Six Celtic supporters were charged were charged with acts of violence against police officers in a public space
Six Celtic supporters were charged were charged with acts of violence against police officers in a public space. Photo sImago/Barcroft Media

They were also in Holland for a game against PSV Einhoven the following night. Twenty-eight out of 44 arrests were Scottish — six of them will be brought to trial for violence against police officers on November 21.

Gus Mooney, 51, of Glasgow, said: “I’ve travelled to various Celtic games in Europe but never witnessed anything like this.

“The opposition fans had an ugly far-right feel about them, it was like going back to the bad old days of the National Front in the 1980s.

“I wouldn’t go anywhere near a game in that part of the world again. I was relieved to get home in one piece.”

Celtic manager Neil Lennon questioned the Ajax support. He said: “I do feel Ajax have a culture and we saw a bit of it at Celtic Park.

“Manchester City and Manchester United have had problems there as well in recent years. I don’t think it’s our issue, I think it’s more their issue.”



Richard Purden is a freelance contributor to the Irish Post and the author of two books - We Are Celtic Supporters and Faithful Through and Through

Welcome to Irish post

Please share your email address to view the article

7 comments on “Celtic fans tarred after Scottish media go Dutch”

  1. Tony

    I have been saying the same for days now about how and why the media even now seem desperate to paint the victim as the guilty. I must admit to being perplexed as to the slant on independence.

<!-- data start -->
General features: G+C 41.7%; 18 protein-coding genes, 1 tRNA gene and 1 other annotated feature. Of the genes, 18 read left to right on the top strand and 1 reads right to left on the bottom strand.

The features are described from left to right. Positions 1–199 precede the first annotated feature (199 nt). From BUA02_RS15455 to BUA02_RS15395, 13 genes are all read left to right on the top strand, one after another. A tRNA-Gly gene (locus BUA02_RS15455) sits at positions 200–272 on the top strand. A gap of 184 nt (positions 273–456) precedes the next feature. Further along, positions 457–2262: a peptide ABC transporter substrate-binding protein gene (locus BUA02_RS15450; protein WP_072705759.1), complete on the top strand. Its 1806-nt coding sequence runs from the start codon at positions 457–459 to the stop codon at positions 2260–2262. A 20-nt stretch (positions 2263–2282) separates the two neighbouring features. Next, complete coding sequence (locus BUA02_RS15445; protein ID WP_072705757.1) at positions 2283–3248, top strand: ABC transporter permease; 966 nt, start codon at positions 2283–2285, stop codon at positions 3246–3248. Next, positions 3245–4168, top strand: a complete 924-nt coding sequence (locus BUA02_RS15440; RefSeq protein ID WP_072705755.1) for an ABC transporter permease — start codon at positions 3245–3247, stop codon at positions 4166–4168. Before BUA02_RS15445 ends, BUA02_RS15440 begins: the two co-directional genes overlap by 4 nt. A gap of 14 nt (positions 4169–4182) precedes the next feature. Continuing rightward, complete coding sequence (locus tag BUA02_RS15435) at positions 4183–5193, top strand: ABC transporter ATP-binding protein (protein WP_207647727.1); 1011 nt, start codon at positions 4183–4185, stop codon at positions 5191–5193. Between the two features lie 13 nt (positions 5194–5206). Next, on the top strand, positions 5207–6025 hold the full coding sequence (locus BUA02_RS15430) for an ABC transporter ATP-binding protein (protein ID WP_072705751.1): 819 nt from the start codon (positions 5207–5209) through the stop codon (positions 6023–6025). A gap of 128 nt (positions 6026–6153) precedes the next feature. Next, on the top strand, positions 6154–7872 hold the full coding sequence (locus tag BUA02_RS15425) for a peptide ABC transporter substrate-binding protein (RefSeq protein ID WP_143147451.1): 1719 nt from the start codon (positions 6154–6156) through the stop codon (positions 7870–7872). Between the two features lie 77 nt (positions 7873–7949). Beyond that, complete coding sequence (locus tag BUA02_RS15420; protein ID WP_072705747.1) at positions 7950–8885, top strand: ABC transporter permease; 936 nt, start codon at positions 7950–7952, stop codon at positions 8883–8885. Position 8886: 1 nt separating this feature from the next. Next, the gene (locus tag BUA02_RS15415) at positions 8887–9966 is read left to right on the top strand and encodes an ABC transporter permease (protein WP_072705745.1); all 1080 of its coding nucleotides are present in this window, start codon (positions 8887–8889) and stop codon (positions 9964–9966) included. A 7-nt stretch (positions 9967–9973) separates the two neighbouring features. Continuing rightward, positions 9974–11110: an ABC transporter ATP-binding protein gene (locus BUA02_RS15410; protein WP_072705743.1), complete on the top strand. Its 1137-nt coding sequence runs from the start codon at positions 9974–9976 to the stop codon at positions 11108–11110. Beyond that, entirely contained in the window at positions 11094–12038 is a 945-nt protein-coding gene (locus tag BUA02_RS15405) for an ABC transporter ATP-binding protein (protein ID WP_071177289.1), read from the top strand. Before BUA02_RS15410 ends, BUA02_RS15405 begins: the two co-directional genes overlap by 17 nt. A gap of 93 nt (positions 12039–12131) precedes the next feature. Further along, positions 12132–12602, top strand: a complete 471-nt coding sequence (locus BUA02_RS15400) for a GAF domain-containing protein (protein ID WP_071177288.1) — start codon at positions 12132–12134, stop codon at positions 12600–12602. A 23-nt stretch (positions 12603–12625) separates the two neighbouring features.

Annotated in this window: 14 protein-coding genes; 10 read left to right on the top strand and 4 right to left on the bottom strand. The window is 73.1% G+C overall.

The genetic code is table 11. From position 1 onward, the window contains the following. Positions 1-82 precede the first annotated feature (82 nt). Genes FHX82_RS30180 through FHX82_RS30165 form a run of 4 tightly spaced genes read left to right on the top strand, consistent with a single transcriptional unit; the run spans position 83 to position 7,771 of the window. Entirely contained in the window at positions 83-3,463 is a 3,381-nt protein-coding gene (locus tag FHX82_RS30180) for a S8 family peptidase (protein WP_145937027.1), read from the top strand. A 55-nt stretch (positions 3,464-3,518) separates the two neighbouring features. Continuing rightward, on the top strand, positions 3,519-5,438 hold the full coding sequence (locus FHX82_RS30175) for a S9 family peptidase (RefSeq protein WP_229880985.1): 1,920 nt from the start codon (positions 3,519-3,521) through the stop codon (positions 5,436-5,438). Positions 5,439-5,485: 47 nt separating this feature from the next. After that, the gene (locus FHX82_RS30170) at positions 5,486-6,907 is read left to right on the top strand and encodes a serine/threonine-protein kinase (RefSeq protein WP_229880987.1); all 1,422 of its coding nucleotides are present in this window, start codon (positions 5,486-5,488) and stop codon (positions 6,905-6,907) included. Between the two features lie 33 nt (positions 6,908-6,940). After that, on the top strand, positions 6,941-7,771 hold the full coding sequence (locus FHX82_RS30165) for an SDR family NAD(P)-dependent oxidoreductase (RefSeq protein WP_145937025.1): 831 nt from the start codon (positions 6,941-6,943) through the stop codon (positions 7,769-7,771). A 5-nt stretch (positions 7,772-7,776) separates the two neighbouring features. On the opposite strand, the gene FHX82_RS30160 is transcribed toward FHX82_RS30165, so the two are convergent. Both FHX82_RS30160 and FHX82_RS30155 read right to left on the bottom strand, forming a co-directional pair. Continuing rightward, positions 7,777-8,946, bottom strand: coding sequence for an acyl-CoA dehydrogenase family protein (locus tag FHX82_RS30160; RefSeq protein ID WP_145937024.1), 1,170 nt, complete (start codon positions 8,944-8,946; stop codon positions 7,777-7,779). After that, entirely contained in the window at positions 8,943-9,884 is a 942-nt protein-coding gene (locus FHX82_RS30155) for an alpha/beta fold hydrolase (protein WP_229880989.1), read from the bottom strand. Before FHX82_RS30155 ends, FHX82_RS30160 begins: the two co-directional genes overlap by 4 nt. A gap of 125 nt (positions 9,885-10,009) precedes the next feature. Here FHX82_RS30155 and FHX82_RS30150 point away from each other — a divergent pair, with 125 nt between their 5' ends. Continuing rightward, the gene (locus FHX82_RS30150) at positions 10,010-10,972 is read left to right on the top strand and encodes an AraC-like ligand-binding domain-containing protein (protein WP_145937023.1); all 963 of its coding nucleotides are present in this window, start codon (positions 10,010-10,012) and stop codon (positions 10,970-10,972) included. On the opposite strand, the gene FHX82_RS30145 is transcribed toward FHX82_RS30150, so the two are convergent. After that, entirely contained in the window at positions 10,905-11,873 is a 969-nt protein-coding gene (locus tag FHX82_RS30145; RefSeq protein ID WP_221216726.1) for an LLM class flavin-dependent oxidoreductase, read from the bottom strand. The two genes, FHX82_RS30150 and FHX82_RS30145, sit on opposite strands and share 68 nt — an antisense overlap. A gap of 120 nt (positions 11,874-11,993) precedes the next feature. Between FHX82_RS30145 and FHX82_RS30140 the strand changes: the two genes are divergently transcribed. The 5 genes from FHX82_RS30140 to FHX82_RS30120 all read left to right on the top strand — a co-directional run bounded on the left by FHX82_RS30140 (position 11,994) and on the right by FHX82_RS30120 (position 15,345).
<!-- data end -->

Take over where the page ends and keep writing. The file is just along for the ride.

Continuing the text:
Most of the media in this country are unionist to the core and it is not unusual to paint a jaundiced view to suit their unionist narrative.

    Our children deserve a future in a fairer nation. Of course there are issues with acceptable levels of anti-Irishness inherenty within our society and we need to challenge that at every turn. To condemn us to remain within the bankrupt British state, morally and fiscally where the only growth industry is food banks though is absolutely criminal.

  2. Patrick Flanagan

    I didn't go to Amsterdam as I knew this was coming. Plain clothes cops attacking supporters? How were the fans to know they went right wing hooligans? Especially after the shocking attack on Celtic fans the previous night in the Old Sailor bar (check YouTube). Ajax showed their true colours by tearing up seats in the Glasgow game and unfurling a banner in Amsterdam, "Fenian Bastards". I've travelled to Milan, Barcelona, Villarreal and Lisbon and we were welcomed with open arms. Celtic fans don't tolerate any bad behaviour as they self police themselves. Nobody stands for anyone tarnishing the good name and ethos of the club. This is an utter disgrace and more people need to highlight this bigotry. I'm sure our friends in almost every other football city would validate our impeccable behaviour and warmth. One final point - is it just me but do you think there may be a link between the Masonic Orange Order brethren - the Scottish media and Amsterdam police...

  3. shaun williamson

    Good artical

  4. Cieran Michael

    An Irishman is never at peace unless he is fighting. You could say the same of Scots. To drink and urinate all day on the national monument of any country other than your own is an insult. This is what Celtic supporters did for three days. I would say the police were light handed. I was embarrassed as a Celtic supporter. By the way it is illegal to have an open container of alcohol on the streets of Amsterdam. Look at the footage again. Poor reporting.

    • TC

      Masquerading as a Celtic fan does you no credit, sir (or, 'master').


Leave a Reply

Your email address will not be published. Required fields are marked *

About us

The Irish Post is the biggest selling national newspaper to the Irish in Britain. delivers all the latest Irish news to our online audience around the globe.

Contact Editorial

Tel: +44 (0)20 8900 4193


Tel: +44 (0)20 8900 4137


Irish Post